What is multidisciplinary coordination in Building Information Modeling (BIM)?
Multi-trade coordination or multi-disciplinary coordination involves workflows and tools to combine 3D models from Architectural, Structural, MEP, and FP disciplines. Cross-disciplinary BIM coordination supports collision detection and resolution and drives higher data accuracy & validity with preemptive collision reports, coordination meetings, viewpoint creation, RFIs, submittals, etc. The most common form of BIM coordination is model interference checking. Collisions or clashes can be identified as hard and soft clashes. Structural engineers create a load-bearing wall and HVAC engineers model an air-conditioning system. There is a probability of HVAC systems interfering with load-bearing walls causing a clash. These clashes need to be reported to the design team in the preconstruction stage.
Tip # 1:
Place models accurately with each other.
3D models need to be set precisely. Indifferent coordinate systems or dimensional inaccuracies can create collisions when models are combined. 3D models from multiple disciplines need to be combined within the same coordinate system with higher accuracy. BIM modelers need to understand a dual coordinate system exists in Revit – Shared and Internal coordinates. Understanding Survey Points and Project Base Points support improved model placement. Linking models, using Worksets, and understanding the difference between Project North and True North drives accurate model placement between various disciplines.
Tip # 2:
Select the right BIM coordination tools.
There are various BIM coordination tools available and their selection depends on the application. Asking 3 simple questions can make it simple to select the right BIM coordination tools.
- Is the 3D model or document generated in a single program or multiple programs?
- What are the tools used by the company for interdisciplinary BIM coordination?
- Are the BIM coordination tools supported by a license?
3D BIM modeling programs like Revit reinforce modeling teams to identify collisions. Tools like iFieldSmart Technologies can be used to identify and resolve clashes and create viewpoints. Levelwise and trade-wise clashes make it easier to identify and resolve clashes and visualize graphical reports. A Common Data Environment or CDE provides teams the capability to conduct interference checks with tools like Navisworks and iFieldSmart Technologies. Keeping 3D models, drawings, and other documentation on a single cloud platform can coordinate trades seamlessly across the entire project. Advanced model coordination tools provide endless possibilities to detect interference’s, build coordination reports, and share them with other teams in the project. These advanced tools include Navisworks Manage, iFieldSmart Technologies, Solibri, etc.
Tip # 3:
Exporting 3D models to IFC format.
For multidisciplinary coordination, project teams deploy various 3D BIM modeling software. Connected construction requires the utilization of tools or software like Revit, Navisworks, Tekla, and iFieldSmart Technologies. Each software produces files in different formats. However, BIM modelers must combine and generate a 3D model in IFC format with BIM coordination. Producing an accurate IFC file requires precise data mapping from native file formats to IFC.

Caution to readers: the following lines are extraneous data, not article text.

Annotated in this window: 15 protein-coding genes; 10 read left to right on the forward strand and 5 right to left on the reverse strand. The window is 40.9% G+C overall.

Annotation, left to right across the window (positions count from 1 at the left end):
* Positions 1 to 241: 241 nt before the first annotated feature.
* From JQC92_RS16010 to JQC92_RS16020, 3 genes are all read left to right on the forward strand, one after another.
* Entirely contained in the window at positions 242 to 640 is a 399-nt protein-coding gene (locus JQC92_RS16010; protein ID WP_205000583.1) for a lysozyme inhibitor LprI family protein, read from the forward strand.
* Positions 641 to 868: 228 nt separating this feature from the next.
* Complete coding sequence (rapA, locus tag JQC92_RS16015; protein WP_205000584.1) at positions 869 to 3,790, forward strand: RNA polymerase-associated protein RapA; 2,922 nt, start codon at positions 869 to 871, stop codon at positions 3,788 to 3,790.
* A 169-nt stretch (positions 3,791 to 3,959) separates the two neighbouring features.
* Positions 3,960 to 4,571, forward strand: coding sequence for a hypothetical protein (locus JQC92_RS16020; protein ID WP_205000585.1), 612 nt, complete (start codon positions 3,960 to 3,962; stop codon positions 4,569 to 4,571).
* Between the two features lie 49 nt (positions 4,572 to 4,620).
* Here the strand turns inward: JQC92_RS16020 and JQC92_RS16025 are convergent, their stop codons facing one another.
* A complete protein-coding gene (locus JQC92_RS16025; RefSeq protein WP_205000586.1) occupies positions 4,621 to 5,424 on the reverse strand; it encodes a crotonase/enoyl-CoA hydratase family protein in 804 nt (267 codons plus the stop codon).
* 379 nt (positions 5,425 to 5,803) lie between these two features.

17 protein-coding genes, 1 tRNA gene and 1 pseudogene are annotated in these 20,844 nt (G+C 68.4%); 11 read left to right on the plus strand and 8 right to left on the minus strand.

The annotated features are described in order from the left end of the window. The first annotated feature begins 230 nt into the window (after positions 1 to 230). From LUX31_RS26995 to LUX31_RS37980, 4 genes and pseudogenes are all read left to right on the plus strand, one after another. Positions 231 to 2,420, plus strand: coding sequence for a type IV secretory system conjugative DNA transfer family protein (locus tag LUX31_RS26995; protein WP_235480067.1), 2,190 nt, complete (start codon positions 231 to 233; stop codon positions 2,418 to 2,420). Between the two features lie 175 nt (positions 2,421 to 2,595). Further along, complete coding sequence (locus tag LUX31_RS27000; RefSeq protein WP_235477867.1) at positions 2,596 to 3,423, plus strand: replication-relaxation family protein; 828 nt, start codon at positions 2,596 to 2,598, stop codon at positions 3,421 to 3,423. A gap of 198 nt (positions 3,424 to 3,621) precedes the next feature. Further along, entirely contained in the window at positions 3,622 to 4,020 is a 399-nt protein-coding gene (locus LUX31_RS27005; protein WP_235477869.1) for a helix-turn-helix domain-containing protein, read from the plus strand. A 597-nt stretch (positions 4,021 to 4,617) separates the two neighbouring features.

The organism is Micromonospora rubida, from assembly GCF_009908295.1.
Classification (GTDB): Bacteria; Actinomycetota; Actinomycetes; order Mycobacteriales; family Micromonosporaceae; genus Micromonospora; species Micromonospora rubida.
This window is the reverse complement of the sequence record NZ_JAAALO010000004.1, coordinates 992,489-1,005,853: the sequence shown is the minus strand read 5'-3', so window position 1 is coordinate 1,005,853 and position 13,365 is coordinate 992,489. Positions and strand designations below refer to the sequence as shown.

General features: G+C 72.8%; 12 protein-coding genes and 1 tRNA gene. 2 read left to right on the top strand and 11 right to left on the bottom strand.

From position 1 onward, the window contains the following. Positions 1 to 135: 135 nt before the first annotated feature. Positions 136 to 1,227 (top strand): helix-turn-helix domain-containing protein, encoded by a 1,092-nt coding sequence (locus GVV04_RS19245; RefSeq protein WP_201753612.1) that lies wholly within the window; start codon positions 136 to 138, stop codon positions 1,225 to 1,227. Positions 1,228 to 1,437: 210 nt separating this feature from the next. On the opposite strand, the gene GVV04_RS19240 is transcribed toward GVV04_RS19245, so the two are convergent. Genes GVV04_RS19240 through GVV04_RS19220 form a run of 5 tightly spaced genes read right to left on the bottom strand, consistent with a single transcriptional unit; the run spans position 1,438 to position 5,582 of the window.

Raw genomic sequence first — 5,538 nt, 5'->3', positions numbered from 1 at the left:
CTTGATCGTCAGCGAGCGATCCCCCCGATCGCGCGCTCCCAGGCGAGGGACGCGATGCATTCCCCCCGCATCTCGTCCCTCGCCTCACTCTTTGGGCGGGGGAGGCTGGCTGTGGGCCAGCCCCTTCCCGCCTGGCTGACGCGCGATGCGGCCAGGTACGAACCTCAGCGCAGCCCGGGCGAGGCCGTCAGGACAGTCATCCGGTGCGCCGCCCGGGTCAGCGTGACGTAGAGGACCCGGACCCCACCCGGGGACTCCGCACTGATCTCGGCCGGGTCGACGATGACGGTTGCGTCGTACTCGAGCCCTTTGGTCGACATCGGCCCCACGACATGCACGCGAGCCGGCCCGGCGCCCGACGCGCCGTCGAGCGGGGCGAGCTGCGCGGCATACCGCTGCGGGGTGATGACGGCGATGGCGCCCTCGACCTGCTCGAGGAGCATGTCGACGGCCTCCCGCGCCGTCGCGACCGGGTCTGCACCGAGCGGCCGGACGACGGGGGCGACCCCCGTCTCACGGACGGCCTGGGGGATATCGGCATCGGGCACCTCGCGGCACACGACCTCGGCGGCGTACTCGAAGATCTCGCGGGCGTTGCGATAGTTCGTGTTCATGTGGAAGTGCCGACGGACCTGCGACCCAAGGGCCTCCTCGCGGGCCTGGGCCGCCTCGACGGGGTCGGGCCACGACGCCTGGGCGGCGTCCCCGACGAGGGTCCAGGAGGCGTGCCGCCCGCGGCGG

Tip # 4:
Merging 3D models into a single multidisciplinary 3D model.
Multiple IFC models can be combined into a single coordinated model. This serves as a base for preemptive BIM coordination. Revit can be used to add 3D models from various categories with the appropriate rules and checklists. This helps identify and classify collisions whilst setting rules.
Tip # 5:
Specify the purview of model checking.
- After the models have been coordinated, it is important to identify the scope of BIM coordination. Answering questions can support specifying the scope of checking 3Dmodels.
- Are the 3D models only checked for interferences or data accuracy or validity?
- Is the space validation accurate? Do modeled spaces meet design conditions?
- Are the installations modeled accurately with accurate distances from construction components?
- Does the coordination include assessing installation distances and following standards?
Answers to the above questions make it easier to model quicker, detect interferences, identify missing data, etc.
Tip # 6:
Check model checking rules.
Creating model checking rules or user-defined rules to specify elements for model checking and conditions. For example, BIM coordination can be deployed to check collisions between air conditioning models and architectural models. BIM tools provide teams with filtering, classification, and group rules to check what is needed. The very need to specify rules for model checking can be extensive, yet powerful.
Tip # 7:
Carrying out a 3D model check and sending out reports.
Checking a 3D model with predefined rules or using tools like iFieldSmart Technologies helps identify collisions early in the preconstruction stage. Issue management reports that can be filtered trade-wise or level-wise can be leveraged. These reports can be shared with multiple teams and disciplines to resolve clashes. Construction management tools from iFieldSmart Technologies make it easier to assign multiple tasks through task management. Clash coordination dashboard from iFieldSmart showcases extensive clash data for mechanical, electrical, structure, plumbing, etc. Open or overdue status helps teams identify and resolve clashes quicker.
iFieldSmart Technologies is an end-to-end construction management tool that drives connected construction for various teams – back office and field teams. An easy-to-use single dashboard provides comprehensive project information for field teams to coordinate with other team members. For more information on iFieldSmart Technologies, schedule a demo.
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